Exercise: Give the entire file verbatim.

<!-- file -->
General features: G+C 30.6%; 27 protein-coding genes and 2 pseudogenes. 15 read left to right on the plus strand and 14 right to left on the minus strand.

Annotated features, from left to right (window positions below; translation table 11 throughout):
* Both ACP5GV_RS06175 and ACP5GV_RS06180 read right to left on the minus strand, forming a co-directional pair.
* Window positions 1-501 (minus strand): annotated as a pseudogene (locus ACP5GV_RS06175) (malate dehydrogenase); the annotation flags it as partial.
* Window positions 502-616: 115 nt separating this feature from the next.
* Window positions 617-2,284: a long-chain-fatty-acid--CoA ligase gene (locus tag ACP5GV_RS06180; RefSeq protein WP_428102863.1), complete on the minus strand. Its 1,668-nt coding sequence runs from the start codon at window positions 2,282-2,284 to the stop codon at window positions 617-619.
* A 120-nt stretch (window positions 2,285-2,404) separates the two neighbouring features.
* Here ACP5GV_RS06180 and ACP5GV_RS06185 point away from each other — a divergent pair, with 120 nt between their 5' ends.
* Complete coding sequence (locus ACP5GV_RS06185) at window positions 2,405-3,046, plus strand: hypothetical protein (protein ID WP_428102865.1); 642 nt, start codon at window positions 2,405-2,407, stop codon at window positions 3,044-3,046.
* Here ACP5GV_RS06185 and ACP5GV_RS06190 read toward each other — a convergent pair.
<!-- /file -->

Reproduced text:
General features: G+C 30.6%; 27 protein-coding genes and 2 pseudogenes. 15 read left to right on the plus strand and 14 right to left on the minus strand.

Annotated features, from left to right (window positions below; translation table 11 throughout):
* Both ACP5GV_RS06175 and ACP5GV_RS06180 read right to left on the minus strand, forming a co-directional pair.
* Window positions 1-501 (minus strand): annotated as a pseudogene (locus ACP5GV_RS06175) (malate dehydrogenase); the annotation flags it as partial.
* Window positions 502-616: 115 nt separating this feature from the next.
* Window positions 617-2,284: a long-chain-fatty-acid--CoA ligase gene (locus tag ACP5GV_RS06180; RefSeq protein WP_428102863.1), complete on the minus strand. Its 1,668-nt coding sequence runs from the start codon at window positions 2,282-2,284 to the stop codon at window positions 617-619.
* A 120-nt stretch (window positions 2,285-2,404) separates the two neighbouring features.
* Here ACP5GV_RS06180 and ACP5GV_RS06185 point away from each other — a divergent pair, with 120 nt between their 5' ends.
* Complete coding sequence (locus ACP5GV_RS06185) at window positions 2,405-3,046, plus strand: hypothetical protein (protein ID WP_428102865.1); 642 nt, start codon at window positions 2,405-2,407, stop codon at window positions 3,044-3,046.
* Here ACP5GV_RS06185 and ACP5GV_RS06190 read toward each other — a convergent pair.